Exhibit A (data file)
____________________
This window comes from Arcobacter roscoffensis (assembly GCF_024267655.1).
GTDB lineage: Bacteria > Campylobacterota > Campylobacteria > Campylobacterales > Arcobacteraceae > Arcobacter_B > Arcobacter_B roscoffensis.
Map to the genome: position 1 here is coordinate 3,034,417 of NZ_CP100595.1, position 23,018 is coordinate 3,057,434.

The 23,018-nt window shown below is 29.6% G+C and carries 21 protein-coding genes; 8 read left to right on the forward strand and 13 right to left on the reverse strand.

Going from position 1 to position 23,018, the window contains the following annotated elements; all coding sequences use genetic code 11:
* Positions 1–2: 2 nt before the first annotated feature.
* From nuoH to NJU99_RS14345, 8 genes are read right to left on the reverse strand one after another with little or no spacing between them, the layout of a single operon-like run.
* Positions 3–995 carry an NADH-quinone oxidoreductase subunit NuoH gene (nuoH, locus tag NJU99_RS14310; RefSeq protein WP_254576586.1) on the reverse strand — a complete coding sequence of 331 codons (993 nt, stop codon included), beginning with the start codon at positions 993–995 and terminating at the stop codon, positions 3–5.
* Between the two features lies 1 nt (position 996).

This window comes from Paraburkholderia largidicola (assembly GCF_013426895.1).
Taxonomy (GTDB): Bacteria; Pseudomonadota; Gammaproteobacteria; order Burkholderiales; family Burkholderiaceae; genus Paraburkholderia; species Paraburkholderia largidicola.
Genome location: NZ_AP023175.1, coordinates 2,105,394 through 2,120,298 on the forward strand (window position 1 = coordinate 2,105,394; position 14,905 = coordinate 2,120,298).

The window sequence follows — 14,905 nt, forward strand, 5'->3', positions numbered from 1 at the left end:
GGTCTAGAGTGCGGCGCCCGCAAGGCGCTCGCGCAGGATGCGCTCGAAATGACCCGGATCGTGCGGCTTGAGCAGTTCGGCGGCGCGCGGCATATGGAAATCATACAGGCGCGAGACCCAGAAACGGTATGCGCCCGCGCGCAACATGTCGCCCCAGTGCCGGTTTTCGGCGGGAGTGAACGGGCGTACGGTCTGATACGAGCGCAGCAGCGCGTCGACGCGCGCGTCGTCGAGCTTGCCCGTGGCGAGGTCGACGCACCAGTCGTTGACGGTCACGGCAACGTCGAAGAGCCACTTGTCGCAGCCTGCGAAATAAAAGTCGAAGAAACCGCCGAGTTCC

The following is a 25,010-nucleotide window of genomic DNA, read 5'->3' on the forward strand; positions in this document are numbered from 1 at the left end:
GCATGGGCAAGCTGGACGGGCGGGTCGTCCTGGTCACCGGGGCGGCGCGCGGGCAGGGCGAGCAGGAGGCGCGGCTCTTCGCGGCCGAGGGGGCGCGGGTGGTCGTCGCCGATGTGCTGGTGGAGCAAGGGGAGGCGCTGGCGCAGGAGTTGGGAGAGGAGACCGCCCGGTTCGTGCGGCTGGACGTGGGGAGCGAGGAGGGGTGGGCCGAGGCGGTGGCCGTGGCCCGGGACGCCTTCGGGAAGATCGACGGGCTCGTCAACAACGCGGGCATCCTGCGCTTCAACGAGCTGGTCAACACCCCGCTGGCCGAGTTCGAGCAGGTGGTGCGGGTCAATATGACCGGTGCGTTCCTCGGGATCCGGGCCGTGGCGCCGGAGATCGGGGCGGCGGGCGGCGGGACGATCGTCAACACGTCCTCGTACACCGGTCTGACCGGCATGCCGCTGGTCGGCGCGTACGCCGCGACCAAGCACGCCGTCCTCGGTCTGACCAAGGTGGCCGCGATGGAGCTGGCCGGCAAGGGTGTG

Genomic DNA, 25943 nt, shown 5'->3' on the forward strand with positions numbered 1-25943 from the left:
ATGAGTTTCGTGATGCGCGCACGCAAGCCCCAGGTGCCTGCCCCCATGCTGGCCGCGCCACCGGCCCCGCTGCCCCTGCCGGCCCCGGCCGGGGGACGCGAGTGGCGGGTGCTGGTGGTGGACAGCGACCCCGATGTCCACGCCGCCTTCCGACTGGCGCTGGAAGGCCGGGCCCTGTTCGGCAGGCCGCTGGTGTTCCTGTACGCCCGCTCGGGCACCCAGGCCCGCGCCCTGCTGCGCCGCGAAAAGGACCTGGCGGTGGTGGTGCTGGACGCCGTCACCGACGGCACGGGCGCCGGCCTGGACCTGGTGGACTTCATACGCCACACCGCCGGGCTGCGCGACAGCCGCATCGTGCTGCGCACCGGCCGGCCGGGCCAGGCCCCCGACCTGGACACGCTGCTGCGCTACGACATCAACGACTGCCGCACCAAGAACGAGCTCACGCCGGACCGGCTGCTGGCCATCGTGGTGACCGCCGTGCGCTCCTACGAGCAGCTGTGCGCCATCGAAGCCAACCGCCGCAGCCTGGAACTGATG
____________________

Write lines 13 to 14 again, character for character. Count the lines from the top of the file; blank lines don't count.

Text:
The window sequence follows — 14,905 nt, forward strand, 5'->3', positions numbered from 1 at the left end:
GGTCTAGAGTGCGGCGCCCGCAAGGCGCTCGCGCAGGATGCGCTCGAAATGACCCGGATCGTGCGGCTTGAGCAGTTCGGCGGCGCGCGGCATATGGAAATCATACAGGCGCGAGACCCAGAAACGGTATGCGCCCGCGCGCAACATGTCGCCCCAGTGCCGGTTTTCGGCGGGAGTGAACGGGCGTACGGTCTGATACGAGCGCAGCAGCGCGTCGACGCGCGCGTCGTCGAGCTTGCCCGTGGCGAGGTCGACGCACCAGTCGTTGACGGTCACGGCAACGTCGAAGAGCCACTTGTCGCAGCCTGCGAAATAAAAGTCGAAGAAACCGCCGAGTTCC